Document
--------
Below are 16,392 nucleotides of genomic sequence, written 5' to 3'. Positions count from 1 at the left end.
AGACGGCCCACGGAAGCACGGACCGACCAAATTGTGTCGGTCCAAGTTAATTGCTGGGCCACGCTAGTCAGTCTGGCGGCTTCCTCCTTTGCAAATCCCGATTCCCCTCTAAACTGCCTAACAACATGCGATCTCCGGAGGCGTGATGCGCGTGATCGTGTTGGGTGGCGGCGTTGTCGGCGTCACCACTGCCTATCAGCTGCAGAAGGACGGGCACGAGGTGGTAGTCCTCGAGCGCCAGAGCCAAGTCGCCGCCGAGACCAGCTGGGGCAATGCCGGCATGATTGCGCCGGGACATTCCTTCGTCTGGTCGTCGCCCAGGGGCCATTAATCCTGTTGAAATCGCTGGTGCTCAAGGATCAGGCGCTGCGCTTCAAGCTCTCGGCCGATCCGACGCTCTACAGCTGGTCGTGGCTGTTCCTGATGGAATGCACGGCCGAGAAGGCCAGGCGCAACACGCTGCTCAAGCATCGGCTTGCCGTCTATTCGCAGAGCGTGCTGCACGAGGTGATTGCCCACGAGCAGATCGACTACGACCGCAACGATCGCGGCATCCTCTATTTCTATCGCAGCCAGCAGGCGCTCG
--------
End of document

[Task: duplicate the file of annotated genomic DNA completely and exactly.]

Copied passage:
Below are 16,392 nucleotides of genomic sequence, written 5' to 3'. Positions count from 1 at the left end.
AGACGGCCCACGGAAGCACGGACCGACCAAATTGTGTCGGTCCAAGTTAATTGCTGGGCCACGCTAGTCAGTCTGGCGGCTTCCTCCTTTGCAAATCCCGATTCCCCTCTAAACTGCCTAACAACATGCGATCTCCGGAGGCGTGATGCGCGTGATCGTGTTGGGTGGCGGCGTTGTCGGCGTCACCACTGCCTATCAGCTGCAGAAGGACGGGCACGAGGTGGTAGTCCTCGAGCGCCAGAGCCAAGTCGCCGCCGAGACCAGCTGGGGCAATGCCGGCATGATTGCGCCGGGACATTCCTTCGTCTGGTCGTCGCCCAGGGGCCATTAATCCTGTTGAAATCGCTGGTGCTCAAGGATCAGGCGCTGCGCTTCAAGCTCTCGGCCGATCCGACGCTCTACAGCTGGTCGTGGCTGTTCCTGATGGAATGCACGGCCGAGAAGGCCAGGCGCAACACGCTGCTCAAGCATCGGCTTGCCGTCTATTCGCAGAGCGTGCTGCACGAGGTGATTGCCCACGAGCAGATCGACTACGACCGCAACGATCGCGGCATCCTCTATTTCTATCGCAGCCAGCAGGCGCTCG